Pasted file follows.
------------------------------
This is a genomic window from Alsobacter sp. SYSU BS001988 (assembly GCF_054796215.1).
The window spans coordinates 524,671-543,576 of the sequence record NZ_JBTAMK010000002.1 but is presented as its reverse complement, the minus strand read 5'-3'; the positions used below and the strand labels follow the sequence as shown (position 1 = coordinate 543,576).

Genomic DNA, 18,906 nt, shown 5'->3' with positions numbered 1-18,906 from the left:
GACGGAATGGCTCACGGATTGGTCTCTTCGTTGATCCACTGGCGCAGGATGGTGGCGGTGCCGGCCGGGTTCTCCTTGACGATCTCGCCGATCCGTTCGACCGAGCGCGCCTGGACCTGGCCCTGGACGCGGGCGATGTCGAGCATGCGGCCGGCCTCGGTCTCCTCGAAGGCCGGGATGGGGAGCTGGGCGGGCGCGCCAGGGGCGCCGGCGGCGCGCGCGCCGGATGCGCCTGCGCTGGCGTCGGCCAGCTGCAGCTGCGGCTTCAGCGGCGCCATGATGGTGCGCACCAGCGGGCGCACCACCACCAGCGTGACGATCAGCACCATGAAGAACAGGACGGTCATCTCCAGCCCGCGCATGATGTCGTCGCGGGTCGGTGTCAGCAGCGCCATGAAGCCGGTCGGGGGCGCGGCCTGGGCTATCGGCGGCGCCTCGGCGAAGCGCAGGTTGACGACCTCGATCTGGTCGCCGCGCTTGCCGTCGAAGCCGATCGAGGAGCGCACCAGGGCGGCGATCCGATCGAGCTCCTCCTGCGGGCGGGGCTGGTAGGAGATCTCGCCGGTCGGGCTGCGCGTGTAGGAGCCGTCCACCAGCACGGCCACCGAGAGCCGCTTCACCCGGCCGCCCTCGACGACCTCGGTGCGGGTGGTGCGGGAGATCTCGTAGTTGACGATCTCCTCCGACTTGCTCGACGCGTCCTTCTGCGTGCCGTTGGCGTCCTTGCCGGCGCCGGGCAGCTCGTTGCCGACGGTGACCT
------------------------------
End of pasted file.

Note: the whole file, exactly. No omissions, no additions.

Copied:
This is a genomic window from Alsobacter sp. SYSU BS001988 (assembly GCF_054796215.1).
The window spans coordinates 524,671-543,576 of the sequence record NZ_JBTAMK010000002.1 but is presented as its reverse complement, the minus strand read 5'-3'; the positions used below and the strand labels follow the sequence as shown (position 1 = coordinate 543,576).

Genomic DNA, 18,906 nt, shown 5'->3' with positions numbered 1-18,906 from the left:
GACGGAATGGCTCACGGATTGGTCTCTTCGTTGATCCACTGGCGCAGGATGGTGGCGGTGCCGGCCGGGTTCTCCTTGACGATCTCGCCGATCCGTTCGACCGAGCGCGCCTGGACCTGGCCCTGGACGCGGGCGATGTCGAGCATGCGGCCGGCCTCGGTCTCCTCGAAGGCCGGGATGGGGAGCTGGGCGGGCGCGCCAGGGGCGCCGGCGGCGCGCGCGCCGGATGCGCCTGCGCTGGCGTCGGCCAGCTGCAGCTGCGGCTTCAGCGGCGCCATGATGGTGCGCACCAGCGGGCGCACCACCACCAGCGTGACGATCAGCACCATGAAGAACAGGACGGTCATCTCCAGCCCGCGCATGATGTCGTCGCGGGTCGGTGTCAGCAGCGCCATGAAGCCGGTCGGGGGCGCGGCCTGGGCTATCGGCGGCGCCTCGGCGAAGCGCAGGTTGACGACCTCGATCTGGTCGCCGCGCTTGCCGTCGAAGCCGATCGAGGAGCGCACCAGGGCGGCGATCCGATCGAGCTCCTCCTGCGGGCGGGGCTGGTAGGAGATCTCGCCGGTCGGGCTGCGCGTGTAGGAGCCGTCCACCAGCACGGCCACCGAGAGCCGCTTCACCCGGCCGCCCTCGACGACCTCGGTGCGGGTGGTGCGGGAGATCTCGTAGTTGACGATCTCCTCCGACTTGCTCGACGCGTCCTTCTGCGTGCCGTTGGCGTCCTTGCCGGCGCCGGGCAGCTCGTTGCCGACGGTGACCT